5 Animal Sightings That’ll Make Your Friends Jealous

July 29, 2016Jessica GeraciNPF Blog

Fresh air is blowing in through your open car windows as you pass by unforgettable views of the Shenandoah landscape. Suddenly, a black bear appears in the distance. You have now earned that “I saw a black bear in Shenandoah National Park” sticker they were selling at the gift shop in the visitor center. But more importantly, you are reminded of one of the reasons national parks are so great: the animals that thrive in them.

Here are some of my favorites and the parks where you might get a glimpse of them. And while you may be tempted to take photos to make your friends jealous, please remember not to disturb the animals and appreciate them from a very safe distance!

Theodore Roosevelt National Park

Black-tailed Prairie Dog

Chubby prairie dog sitting on its rear at Theodore Roosevelt National Park
Carl Colliander, Share the Experience

In addition to the feral horses, bison, and long horn steers, Theodore Roosevelt National Park hosts the black-tailed prairie dogs. These burrowing rodents have a bark-like call and were named for their black tipped tails. They create elaborate tunnel systems, with multiple escape routes and a large number of closely spaced burrows.

"Prairie-dogs are abundant...; they are in shape like little woodchucks, and are the most noisy and inquisitive animals imaginable. They are never found singly, but always in towns of several hundred inhabitants; and these towns are found in all kinds of places where the country is flat and treeless." - Theodore Roosevelt

The prairie dog was once a vital part of Great Plains life, with colonies stretching for miles. You can still find prairie dogs in the meadows of Theodore Roosevelt National Park. You’re most likely to see them on sunny summer days.

Biscayne National Park

Sea Turtles

Green turtle swimming in the ocean

Protecting one of the most extensive coral reef tracts in the world, Biscayne National Park is a watery wonderland home to thousands of years of history. While diving to view one of its six shipwrecks, you’re likely to spot another one of its many wonders: sea turtles.

Conservation efforts by the national park began in 1984 for the hawksbill, loggerhead, leatherback, and green sea turtles. You can volunteer to help the park improve sea turtle nesting beaches.

Yellowstone National Park

Bison

View of bison in snowy forest from a car in the rear view mirror
Neal Herbert

Yellowstone boasts the highest concentration of mammals in the lower 48 states. None of them are more striking than the bison. Reaching an impressive 2,000 pounds, these bison are the largest land-dwelling animal in North America. They have lived in Yellowstone since prehistoric times, which makes the sight of them feel like a trip into the past.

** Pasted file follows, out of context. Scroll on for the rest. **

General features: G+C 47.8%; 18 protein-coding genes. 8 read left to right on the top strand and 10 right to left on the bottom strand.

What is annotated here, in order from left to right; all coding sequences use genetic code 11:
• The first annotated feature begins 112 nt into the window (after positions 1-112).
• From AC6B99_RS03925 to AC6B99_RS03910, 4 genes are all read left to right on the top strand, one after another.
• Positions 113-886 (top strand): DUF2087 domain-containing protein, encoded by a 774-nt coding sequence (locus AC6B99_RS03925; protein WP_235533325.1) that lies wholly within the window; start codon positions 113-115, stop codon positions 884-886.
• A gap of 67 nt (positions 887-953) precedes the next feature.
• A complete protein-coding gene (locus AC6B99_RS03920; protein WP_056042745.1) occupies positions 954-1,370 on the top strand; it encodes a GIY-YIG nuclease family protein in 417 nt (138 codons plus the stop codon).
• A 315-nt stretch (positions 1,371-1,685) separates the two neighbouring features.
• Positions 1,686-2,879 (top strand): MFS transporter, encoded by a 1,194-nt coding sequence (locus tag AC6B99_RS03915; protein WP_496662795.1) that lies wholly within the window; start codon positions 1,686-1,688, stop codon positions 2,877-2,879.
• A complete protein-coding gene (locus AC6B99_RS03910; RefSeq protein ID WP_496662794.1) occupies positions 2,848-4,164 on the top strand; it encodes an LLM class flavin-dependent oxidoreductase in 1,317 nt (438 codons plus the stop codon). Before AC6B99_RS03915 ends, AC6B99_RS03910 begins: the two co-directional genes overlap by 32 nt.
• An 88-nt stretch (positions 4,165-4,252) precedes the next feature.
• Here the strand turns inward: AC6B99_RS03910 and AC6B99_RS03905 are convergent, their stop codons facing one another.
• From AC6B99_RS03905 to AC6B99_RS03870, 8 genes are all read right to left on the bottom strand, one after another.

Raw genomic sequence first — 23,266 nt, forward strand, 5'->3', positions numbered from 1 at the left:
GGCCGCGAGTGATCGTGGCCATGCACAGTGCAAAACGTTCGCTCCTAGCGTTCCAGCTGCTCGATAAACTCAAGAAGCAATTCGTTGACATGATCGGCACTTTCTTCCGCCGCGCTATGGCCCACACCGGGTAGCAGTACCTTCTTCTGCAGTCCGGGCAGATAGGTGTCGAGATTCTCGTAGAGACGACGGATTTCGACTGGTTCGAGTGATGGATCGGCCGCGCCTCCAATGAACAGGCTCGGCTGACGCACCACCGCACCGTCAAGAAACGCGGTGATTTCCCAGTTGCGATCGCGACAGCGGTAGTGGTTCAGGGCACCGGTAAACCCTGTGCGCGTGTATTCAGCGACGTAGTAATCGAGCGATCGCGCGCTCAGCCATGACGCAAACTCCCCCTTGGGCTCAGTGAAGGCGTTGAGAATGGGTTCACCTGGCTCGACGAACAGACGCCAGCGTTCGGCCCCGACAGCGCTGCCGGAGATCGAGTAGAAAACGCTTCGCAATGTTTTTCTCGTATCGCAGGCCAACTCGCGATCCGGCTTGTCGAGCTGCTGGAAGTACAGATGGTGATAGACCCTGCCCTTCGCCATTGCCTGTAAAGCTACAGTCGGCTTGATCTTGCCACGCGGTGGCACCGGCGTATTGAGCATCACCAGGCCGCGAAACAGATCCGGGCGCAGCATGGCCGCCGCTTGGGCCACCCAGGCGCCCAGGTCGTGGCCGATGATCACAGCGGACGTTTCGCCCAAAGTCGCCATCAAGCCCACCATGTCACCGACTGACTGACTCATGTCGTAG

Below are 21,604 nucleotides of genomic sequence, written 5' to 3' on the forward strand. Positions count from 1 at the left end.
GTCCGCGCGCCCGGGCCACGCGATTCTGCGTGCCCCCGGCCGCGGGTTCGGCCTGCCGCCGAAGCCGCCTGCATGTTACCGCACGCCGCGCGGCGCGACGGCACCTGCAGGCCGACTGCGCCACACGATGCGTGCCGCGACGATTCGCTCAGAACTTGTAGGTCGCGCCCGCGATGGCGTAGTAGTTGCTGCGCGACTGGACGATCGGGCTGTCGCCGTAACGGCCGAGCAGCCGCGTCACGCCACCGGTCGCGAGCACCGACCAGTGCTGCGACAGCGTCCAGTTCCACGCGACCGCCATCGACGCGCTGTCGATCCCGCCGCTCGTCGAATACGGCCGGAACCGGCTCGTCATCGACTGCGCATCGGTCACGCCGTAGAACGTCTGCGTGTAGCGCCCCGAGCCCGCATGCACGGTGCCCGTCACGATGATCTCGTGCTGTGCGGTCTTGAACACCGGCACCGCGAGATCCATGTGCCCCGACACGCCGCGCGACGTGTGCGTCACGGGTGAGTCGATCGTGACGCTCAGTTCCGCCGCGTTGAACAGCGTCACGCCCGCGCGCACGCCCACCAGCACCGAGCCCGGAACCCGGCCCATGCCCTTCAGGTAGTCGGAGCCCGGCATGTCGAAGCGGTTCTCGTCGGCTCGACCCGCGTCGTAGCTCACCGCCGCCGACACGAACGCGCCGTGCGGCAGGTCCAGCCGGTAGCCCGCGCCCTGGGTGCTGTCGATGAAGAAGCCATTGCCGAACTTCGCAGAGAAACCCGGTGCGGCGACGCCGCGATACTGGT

The bison can be found roaming freely in the grasslands during summer, along the Madison River and Blacktail Ponds during winter, and in the Hayden and Lamar Valleys all year round.

Great Smoky Mountains National Park

Synchronous Fireflies

Fireflies at night in the forest
Raugc, Share the Experience

For two weeks every year, these synchronous fireflies perform a mating ritual that transforms the area into an enchanted forest. The species is able to synchronize its flashes, illuminating the surrounding woods in unison.

While synchronous fireflies are not common, you can also find them in Congaree National Park in South Carolina and Allegheny National Forest in Pennsylvania between May and June. You can learn more about the synchronous fireflies at Great Smoky Mountains National Park here.

San Francisco Maritime National Historical Park

California Se​a Lions

Sea lions swimming under the water
Brett Seymour, Submerged Resources Center

Pacific coast maritime history is documented at the San Francisco Maritime Naitonal Historical Park with a large collection of historic vessels and the maritime museum. Fantastic views of the San Francisco Bay mean you’re bound to catch sight of one of the California sea lions. They sometimes gather in large groups to eat, barking loudly to communicate with one another.

You can find the sea lions all throughout winter and in the summer after they return from breeding in southern California. If you don’t see them within the park, they’re an easy find anywhere else along Fisherman’s Wharf, or in nearby Redwood National Park.

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